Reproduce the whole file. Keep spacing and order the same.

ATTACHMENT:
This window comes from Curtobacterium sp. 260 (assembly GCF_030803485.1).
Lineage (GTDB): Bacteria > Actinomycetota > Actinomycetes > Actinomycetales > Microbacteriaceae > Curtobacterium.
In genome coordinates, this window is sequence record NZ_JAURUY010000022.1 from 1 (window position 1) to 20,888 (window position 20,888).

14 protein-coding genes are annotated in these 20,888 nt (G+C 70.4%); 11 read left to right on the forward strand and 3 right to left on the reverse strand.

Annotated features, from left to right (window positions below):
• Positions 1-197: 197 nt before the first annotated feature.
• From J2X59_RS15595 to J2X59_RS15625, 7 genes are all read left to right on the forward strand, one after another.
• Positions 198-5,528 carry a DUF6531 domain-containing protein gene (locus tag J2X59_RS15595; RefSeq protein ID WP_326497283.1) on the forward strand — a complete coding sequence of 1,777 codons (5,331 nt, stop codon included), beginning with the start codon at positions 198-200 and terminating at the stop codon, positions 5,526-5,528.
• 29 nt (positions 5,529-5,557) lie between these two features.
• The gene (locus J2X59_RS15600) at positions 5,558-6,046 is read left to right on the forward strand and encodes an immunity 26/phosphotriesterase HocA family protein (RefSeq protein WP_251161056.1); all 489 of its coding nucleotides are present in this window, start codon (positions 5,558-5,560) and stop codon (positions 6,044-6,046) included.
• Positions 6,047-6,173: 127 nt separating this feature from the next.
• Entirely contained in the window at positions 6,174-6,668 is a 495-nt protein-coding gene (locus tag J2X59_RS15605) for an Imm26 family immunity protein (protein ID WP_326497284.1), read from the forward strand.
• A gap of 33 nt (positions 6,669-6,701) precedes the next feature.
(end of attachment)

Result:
This window comes from Curtobacterium sp. 260 (assembly GCF_030803485.1).
Lineage (GTDB): Bacteria > Actinomycetota > Actinomycetes > Actinomycetales > Microbacteriaceae > Curtobacterium.
In genome coordinates, this window is sequence record NZ_JAURUY010000022.1 from 1 (window position 1) to 20,888 (window position 20,888).

14 protein-coding genes are annotated in these 20,888 nt (G+C 70.4%); 11 read left to right on the forward strand and 3 right to left on the reverse strand.

Annotated features, from left to right (window positions below):
• Positions 1-197: 197 nt before the first annotated feature.
• From J2X59_RS15595 to J2X59_RS15625, 7 genes are all read left to right on the forward strand, one after another.
• Positions 198-5,528 carry a DUF6531 domain-containing protein gene (locus tag J2X59_RS15595; RefSeq protein ID WP_326497283.1) on the forward strand — a complete coding sequence of 1,777 codons (5,331 nt, stop codon included), beginning with the start codon at positions 198-200 and terminating at the stop codon, positions 5,526-5,528.
• 29 nt (positions 5,529-5,557) lie between these two features.
• The gene (locus J2X59_RS15600) at positions 5,558-6,046 is read left to right on the forward strand and encodes an immunity 26/phosphotriesterase HocA family protein (RefSeq protein WP_251161056.1); all 489 of its coding nucleotides are present in this window, start codon (positions 5,558-5,560) and stop codon (positions 6,044-6,046) included.
• Positions 6,047-6,173: 127 nt separating this feature from the next.
• Entirely contained in the window at positions 6,174-6,668 is a 495-nt protein-coding gene (locus tag J2X59_RS15605) for an Imm26 family immunity protein (protein ID WP_326497284.1), read from the forward strand.
• A gap of 33 nt (positions 6,669-6,701) precedes the next feature.